The Central Plateau and Kalahari areas have high temperature ranges of up to 30°C.

People of Namibia


Namibia is a rich and diverse melting pot of different cultures, which speak of its varying history. The country has the second-lowest population density of any sovereign country, after Mongolia, with the majority being black African – mostly of the Ovambo ethnicity. Ovambo people form about half of the total population. Most reside in the north of the country, although many are now moving to towns throughout Namibia in a period of urbanisation. The Herero and Himba people, who speak a similar language, and the Damara, who speak the same “click” language as the Nama, are other ethnic Bantu groups of Namibia.

There are also large groups of Khoisan, including the Nama, who arefrom South Africa in 1990. descendants of the original inhabitants of southern Africa. The country is also home to descendants of refugees from Angola. There are two smaller groups of people with mixed racial origins, who together make up 6.5%.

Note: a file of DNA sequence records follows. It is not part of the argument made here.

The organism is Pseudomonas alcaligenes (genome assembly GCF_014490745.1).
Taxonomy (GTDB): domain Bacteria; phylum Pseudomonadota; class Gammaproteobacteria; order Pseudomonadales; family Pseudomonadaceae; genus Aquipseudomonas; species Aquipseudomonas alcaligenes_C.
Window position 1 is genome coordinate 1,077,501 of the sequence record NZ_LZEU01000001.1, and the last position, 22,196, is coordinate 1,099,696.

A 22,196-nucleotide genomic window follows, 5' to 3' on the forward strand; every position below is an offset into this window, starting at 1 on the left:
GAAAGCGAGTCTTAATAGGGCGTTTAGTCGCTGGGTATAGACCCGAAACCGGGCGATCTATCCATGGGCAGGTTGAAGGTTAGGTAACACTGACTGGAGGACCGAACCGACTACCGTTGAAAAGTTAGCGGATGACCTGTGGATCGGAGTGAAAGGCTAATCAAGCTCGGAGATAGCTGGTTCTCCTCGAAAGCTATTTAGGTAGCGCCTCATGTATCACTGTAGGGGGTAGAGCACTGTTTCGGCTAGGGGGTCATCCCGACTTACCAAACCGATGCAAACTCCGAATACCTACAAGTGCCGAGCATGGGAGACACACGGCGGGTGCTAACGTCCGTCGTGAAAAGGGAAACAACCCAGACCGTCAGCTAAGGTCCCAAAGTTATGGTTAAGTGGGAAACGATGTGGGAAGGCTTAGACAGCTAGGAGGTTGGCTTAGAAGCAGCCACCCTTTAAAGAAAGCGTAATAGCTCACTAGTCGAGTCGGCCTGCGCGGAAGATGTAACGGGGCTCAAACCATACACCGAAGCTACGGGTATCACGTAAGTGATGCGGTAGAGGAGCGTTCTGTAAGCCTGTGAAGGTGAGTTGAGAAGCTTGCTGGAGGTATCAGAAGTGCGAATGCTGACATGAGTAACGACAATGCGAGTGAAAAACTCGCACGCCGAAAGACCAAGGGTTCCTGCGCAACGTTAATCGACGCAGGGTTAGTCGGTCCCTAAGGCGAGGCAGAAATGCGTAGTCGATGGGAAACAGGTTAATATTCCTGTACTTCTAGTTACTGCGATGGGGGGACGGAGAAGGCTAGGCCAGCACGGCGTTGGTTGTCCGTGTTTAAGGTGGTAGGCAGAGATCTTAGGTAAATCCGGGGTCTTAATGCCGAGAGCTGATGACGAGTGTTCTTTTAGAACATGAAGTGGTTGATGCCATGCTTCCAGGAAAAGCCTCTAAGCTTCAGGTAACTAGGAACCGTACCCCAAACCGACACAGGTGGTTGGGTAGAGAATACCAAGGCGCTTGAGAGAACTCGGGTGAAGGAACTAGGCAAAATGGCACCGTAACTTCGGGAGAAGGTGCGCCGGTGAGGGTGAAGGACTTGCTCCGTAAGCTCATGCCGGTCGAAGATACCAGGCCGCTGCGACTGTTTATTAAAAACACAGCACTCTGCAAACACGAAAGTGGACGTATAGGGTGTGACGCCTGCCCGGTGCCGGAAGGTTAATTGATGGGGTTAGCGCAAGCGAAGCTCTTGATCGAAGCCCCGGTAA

The population is made up of 7% of white people of Portuguese, Dutch, German, British and French ancestry, and most speak Afrikaans.

Around 9% of the population is made up of the Kavango ethnic group. Other ethnic groups are: Herero 7%, Damara 7%, Nama 5%, Caprivian 4%, San 3%, Baster 2%, and Tswana 0.5%.


Namibia’s official language is English and until 1990, German and Afrikaans were also official languages. However, SWAPO had decided that Namibia should be monolingual before independence, in direct contrast to South Africa.

Some of the other languages received semi-official recognition and as a result are allowed as medium of instruction in primary schools.